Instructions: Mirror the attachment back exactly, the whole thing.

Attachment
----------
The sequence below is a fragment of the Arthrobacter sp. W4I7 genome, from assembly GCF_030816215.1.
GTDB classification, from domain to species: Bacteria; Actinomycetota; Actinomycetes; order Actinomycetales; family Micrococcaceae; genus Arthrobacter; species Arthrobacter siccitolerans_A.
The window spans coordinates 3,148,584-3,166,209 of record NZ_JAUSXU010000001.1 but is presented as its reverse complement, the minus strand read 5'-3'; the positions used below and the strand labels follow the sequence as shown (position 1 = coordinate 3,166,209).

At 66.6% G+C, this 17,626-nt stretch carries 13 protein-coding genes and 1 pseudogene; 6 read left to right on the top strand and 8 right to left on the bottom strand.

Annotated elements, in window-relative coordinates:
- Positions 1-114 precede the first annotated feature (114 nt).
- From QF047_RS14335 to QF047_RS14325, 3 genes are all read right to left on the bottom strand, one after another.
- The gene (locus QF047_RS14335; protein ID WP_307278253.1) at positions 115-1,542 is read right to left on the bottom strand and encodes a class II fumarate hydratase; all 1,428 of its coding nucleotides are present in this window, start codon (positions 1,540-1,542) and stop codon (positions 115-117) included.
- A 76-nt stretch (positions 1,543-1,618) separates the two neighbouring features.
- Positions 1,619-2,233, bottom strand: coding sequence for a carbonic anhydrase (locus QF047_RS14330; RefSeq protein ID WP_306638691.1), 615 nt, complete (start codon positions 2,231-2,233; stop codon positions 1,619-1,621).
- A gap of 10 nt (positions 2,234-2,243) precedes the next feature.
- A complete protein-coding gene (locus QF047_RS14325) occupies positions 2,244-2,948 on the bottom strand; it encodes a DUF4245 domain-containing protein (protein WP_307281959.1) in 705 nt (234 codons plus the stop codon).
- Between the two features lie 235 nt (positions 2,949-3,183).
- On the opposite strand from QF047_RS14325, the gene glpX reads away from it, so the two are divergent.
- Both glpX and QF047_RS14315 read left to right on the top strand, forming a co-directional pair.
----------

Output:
The sequence below is a fragment of the Arthrobacter sp. W4I7 genome, from assembly GCF_030816215.1.
GTDB classification, from domain to species: Bacteria; Actinomycetota; Actinomycetes; order Actinomycetales; family Micrococcaceae; genus Arthrobacter; species Arthrobacter siccitolerans_A.
The window spans coordinates 3,148,584-3,166,209 of record NZ_JAUSXU010000001.1 but is presented as its reverse complement, the minus strand read 5'-3'; the positions used below and the strand labels follow the sequence as shown (position 1 = coordinate 3,166,209).

At 66.6% G+C, this 17,626-nt stretch carries 13 protein-coding genes and 1 pseudogene; 6 read left to right on the top strand and 8 right to left on the bottom strand.

Annotated elements, in window-relative coordinates:
- Positions 1-114 precede the first annotated feature (114 nt).
- From QF047_RS14335 to QF047_RS14325, 3 genes are all read right to left on the bottom strand, one after another.
- The gene (locus QF047_RS14335; protein ID WP_307278253.1) at positions 115-1,542 is read right to left on the bottom strand and encodes a class II fumarate hydratase; all 1,428 of its coding nucleotides are present in this window, start codon (positions 1,540-1,542) and stop codon (positions 115-117) included.
- A 76-nt stretch (positions 1,543-1,618) separates the two neighbouring features.
- Positions 1,619-2,233, bottom strand: coding sequence for a carbonic anhydrase (locus QF047_RS14330; RefSeq protein ID WP_306638691.1), 615 nt, complete (start codon positions 2,231-2,233; stop codon positions 1,619-1,621).
- A gap of 10 nt (positions 2,234-2,243) precedes the next feature.
- A complete protein-coding gene (locus QF047_RS14325) occupies positions 2,244-2,948 on the bottom strand; it encodes a DUF4245 domain-containing protein (protein WP_307281959.1) in 705 nt (234 codons plus the stop codon).
- Between the two features lie 235 nt (positions 2,949-3,183).
- On the opposite strand from QF047_RS14325, the gene glpX reads away from it, so the two are divergent.
- Both glpX and QF047_RS14315 read left to right on the top strand, forming a co-directional pair.